Wednesday, January 23, 2008

Soft Ground



Across the pasture, they stepped into the shadows of the barn.

"Oh my God," he said. "This is so cool. I can't believe you grew up here."

"Why?" she said.

He touched the whitewashed stone and picked up some dust. He brushed the color from his fingertips onto his pants.

"I don't know. I see more you in the city. Like hanging out in coffee shops. Maybe going to an open-mike poetry night some evening."

She turned a switch, and a string of dirty bulbs pushed the twilight from the stalls.

"Did you do chores?" he said.

"Yes. Especially in here."

She stood by a post where an old, cracked halter hung from a nail. She turned the leather over in her hand.

"I took care of my horse," she said. "And the other animals."

"You didn't tell me you had a horse."

"His name was Tobacco," she said.

"You're kidding."

She laughed a little and leaned on the rail. "No. When I was little, we used to drive to Georgia to visit my Aunt. I loved looking at the fields and the tobacco barns. I thought it was kind of romantic. I didn't know any different."

"It's a cute name."

Standing back, he imagined a dark horse in the stall. It's rippled shoulders and large, black eyes.

Over her shoulder, the sparse snow glowed blue in the failing light.

"I haven't thought about that in years," she said quietly.

"College will do that to you, I guess. Going home is strange for me too."

Her gaze seemed to fall somewhere far away.

"I used to ride in the night," she said. "Even in the snow. My father yelled at me, but finally he gave up."

He wanted to lay a hand on her back, but hesitated.

"I used to say things to Tobacco," she said. "I used to think he was listening to me. Understanding me."

"What kinds of things?"

But she didn't answer.

His attention drifted again to the snow. In spring, the ground would be soft and rich. The prints of his boots might sink deep.

Turning back, he realized she was staring at him now.

Before he could speak, she kissed him with a quick kiss.

"Let's go," she said.

Outside in the new night, their footsteps crunched crystal castles sprouted from the ground. As she pressed against him, he caught the whispering presence of spring.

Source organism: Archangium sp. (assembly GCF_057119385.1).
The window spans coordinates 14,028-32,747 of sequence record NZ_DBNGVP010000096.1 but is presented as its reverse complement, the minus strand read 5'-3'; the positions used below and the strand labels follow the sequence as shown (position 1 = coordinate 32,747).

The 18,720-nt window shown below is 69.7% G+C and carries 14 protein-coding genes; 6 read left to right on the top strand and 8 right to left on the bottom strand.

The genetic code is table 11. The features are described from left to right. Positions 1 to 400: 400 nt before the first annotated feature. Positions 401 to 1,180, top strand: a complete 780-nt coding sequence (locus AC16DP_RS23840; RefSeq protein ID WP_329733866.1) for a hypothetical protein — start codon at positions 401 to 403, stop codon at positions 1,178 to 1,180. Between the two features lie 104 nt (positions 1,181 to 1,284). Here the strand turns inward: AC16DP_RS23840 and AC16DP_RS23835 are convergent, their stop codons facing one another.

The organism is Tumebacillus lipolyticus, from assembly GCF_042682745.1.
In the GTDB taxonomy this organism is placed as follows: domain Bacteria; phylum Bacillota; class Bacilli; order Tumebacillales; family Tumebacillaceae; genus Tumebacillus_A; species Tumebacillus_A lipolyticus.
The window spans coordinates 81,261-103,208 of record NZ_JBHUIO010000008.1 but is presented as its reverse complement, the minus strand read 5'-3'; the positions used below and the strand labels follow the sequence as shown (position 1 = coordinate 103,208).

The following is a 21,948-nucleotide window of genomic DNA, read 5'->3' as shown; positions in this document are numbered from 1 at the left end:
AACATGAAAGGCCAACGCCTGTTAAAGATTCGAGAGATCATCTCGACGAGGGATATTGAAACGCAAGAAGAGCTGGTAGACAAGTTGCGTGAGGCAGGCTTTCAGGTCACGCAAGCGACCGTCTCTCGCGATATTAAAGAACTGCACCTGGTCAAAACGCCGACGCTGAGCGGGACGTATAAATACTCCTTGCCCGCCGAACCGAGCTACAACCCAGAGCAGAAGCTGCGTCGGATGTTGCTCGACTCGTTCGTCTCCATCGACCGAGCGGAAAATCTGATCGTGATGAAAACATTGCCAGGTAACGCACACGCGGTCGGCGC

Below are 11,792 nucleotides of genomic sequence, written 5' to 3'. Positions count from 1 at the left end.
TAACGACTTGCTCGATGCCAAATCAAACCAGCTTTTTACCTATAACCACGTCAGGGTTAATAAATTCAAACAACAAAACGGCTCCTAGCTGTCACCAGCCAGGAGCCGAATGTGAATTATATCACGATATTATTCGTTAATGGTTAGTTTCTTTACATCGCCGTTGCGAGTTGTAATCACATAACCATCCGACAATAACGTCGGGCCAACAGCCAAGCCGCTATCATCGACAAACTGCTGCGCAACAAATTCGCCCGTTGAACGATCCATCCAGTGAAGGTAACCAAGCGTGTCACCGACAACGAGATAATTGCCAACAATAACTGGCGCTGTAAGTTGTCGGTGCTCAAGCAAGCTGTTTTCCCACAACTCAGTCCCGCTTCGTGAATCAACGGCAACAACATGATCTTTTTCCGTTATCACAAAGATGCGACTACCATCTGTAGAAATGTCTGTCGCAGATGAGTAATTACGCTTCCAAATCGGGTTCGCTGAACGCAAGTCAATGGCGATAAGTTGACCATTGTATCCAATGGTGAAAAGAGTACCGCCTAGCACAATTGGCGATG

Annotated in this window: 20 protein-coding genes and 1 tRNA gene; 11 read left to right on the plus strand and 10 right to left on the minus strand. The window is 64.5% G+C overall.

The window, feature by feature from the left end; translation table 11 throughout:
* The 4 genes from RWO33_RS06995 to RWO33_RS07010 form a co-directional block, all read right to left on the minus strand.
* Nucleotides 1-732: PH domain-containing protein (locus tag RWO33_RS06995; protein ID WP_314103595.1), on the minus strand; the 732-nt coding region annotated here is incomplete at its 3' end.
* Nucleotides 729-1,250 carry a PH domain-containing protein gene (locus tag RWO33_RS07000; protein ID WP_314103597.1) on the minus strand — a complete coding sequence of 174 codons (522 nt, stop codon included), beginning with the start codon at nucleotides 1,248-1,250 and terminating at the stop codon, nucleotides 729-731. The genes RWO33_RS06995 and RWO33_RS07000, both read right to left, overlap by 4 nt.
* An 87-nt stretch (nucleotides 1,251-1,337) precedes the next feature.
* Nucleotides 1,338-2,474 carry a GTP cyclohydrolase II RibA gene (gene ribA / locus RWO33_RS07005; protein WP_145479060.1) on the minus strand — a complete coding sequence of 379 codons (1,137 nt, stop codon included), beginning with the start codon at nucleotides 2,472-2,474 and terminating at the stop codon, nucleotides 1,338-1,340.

(Photo taken this weekend with the new lens. I love the unpredictable results of twilight photography, and the inevitable challenges.)

17 comments:

Church Lady said...

Soft and sweet. Like drinking chamomille tea.

Church Lady said...

(This message is to Aine.
There's a big dairy farm in the UAE called Ain. I completely forgot about that! I'll take some photos of the fresh milks and cheeses and post them next week)
:-)

paisley said...

what a beautiful scene... very well written too....

SzélsőFa said...

wonderful vignette!

Vesper said...

Exquisite! Perfect dialogue and descriptions. Pure pleasure to read. :-)

Aine said...

Gentle, sharing, twilight, and the brink of newness-- perfectly brilliant!

Church Lady, I'd love to see photos! It's very fitting that it's a dairy farm since I have a love affair with cheese. :)

The Anti-Wife said...

Lovely and warm.

~quoting beth said...

It's gorgeous ... the photo and the story. Well done you.

Julie said...

Lovely subtle piece, nice pic and I've just read a very favourable write up on that rather stunning lens. Digital has definitely got itself out of nappies. I wouldn't touch a print film now if you paid me.

Jaye Wells said...

A lovely vignette. And I love the light effect in the photo. At first I thought the buildings were on fire.

jason evans said...

Church Lady, such a nice description. :) Care for a cup?

Paisley, thanks. =)

Szelsofa, much appreciated!

Vesper, thanks, my friend. This idea just jumped out of the picture. I was thinking about it while I was brushing my teeth the night before.

Aine, the brink of newness... what a perfect way to put it! Thanks for stopping in the middle of the road so I could take the picture. ;)

Anti-Wife, the people turned the lights on moments before the picture was taken. Great timing.

Quoting Beth, thanks for saying so. :)

Julie, I remember the old days like it was an unpleasant dream. I'd take a whole series of pictures with subtle changes to aperture and shutter speed with absolutely no idea if any of it worked. My avatar was taken with infrared b&w film. There, the complete unpredictability paid off. One of my favorite pictures ever.

Jaye, I'm still blown away by your news. Your comment reads like blah blah blah three book deal blah blah. :D

Sarah Hina said...

Okay, I'm supposed to be on vacation, but I'm no good at it. ;)

This piece felt like a bridge between the girl's past and the couple's future. Cold memory thawing to the warmth of touch. What Aine said. ;)

And the picture was perfectly suited to the words. I could see the heat, and the chill. Just lovely.

Kaycie said...

I want to know the secrets she told Tobacco.

Heidi the Hick said...

I just want you to know that I love this.

jason evans said...

Sarah, even though you should be out living it up, I enjoy your comments, so I'll forgive it. ;) This is probably the most intricate relationship vignette I've attempted. I'm very glad that the core essense of it came across. These two were acting out their (mostly) unspoken dreams about relationships. How they carry it forward into reality is the challenge for them.

Kaycie, you struck to the heart of something. My sense is that it's less important what she said years ago than whether she is comfortably on the path of telling him similar things now.

Heidi, thank you for telling me. :)

raine said...

This is absolutely lovely.
Love the setting, the dialogue, the sense of sleeping spring, what's left unsaid.
Well done, Jason.

Billy said...

Very nice indeed. I was struck just as Sarah was--a bridge between the past and future possibilities.